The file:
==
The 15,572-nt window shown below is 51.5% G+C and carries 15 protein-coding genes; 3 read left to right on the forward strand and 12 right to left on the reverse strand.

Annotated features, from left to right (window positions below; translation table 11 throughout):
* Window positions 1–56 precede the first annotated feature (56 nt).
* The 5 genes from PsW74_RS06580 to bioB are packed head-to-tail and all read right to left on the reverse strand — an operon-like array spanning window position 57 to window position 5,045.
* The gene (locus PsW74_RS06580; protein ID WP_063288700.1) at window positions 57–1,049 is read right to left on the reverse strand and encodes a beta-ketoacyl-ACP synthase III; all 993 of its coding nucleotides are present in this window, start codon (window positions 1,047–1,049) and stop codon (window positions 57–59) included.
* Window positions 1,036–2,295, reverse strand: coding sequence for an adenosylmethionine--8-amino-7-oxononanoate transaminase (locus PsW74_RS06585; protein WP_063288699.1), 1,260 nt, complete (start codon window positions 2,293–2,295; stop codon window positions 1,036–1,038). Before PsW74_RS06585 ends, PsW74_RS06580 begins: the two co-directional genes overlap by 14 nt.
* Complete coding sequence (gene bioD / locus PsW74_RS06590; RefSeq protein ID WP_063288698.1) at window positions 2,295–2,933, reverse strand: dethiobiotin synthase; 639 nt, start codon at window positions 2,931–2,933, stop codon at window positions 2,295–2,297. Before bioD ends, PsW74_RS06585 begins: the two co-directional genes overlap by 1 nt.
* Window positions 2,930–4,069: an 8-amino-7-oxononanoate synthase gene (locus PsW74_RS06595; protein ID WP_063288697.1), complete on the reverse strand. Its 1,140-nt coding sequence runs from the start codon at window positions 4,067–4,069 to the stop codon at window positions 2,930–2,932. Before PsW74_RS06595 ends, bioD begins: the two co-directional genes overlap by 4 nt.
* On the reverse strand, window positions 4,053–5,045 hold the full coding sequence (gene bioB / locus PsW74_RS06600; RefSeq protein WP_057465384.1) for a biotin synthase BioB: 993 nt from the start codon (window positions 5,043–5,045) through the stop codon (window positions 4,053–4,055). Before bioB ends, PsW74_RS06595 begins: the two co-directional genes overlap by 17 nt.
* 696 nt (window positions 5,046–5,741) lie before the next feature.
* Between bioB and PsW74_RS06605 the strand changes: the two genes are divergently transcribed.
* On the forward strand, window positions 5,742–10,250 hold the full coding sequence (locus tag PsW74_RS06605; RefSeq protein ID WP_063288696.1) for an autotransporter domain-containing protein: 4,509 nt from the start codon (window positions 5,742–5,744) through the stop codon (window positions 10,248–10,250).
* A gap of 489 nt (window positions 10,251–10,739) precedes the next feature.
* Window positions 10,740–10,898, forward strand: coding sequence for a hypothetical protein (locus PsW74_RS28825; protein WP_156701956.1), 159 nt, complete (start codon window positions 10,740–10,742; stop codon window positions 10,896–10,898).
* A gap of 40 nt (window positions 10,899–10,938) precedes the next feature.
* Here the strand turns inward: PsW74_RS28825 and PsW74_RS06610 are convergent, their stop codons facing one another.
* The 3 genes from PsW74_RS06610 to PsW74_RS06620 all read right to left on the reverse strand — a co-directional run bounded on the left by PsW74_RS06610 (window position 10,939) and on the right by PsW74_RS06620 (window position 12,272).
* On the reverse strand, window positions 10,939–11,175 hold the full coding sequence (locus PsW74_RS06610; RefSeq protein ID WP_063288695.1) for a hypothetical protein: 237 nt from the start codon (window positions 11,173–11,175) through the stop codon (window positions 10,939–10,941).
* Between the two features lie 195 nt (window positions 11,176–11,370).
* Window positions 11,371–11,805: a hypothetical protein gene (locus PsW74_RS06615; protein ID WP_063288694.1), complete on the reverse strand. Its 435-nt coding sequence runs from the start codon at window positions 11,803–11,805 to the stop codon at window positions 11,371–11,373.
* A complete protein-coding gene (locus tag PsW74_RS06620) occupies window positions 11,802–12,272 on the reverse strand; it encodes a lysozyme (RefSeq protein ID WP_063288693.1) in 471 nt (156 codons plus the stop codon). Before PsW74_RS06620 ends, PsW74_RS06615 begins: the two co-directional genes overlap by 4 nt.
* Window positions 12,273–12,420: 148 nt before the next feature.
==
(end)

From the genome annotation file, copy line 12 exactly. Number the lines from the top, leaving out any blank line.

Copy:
* On the forward strand, window positions 5,742–10,250 hold the full coding sequence (locus tag PsW74_RS06605; RefSeq protein ID WP_063288696.1) for an autotransporter domain-containing protein: 4,509 nt from the start codon (window positions 5,742–5,744) through the stop codon (window positions 10,248–10,250).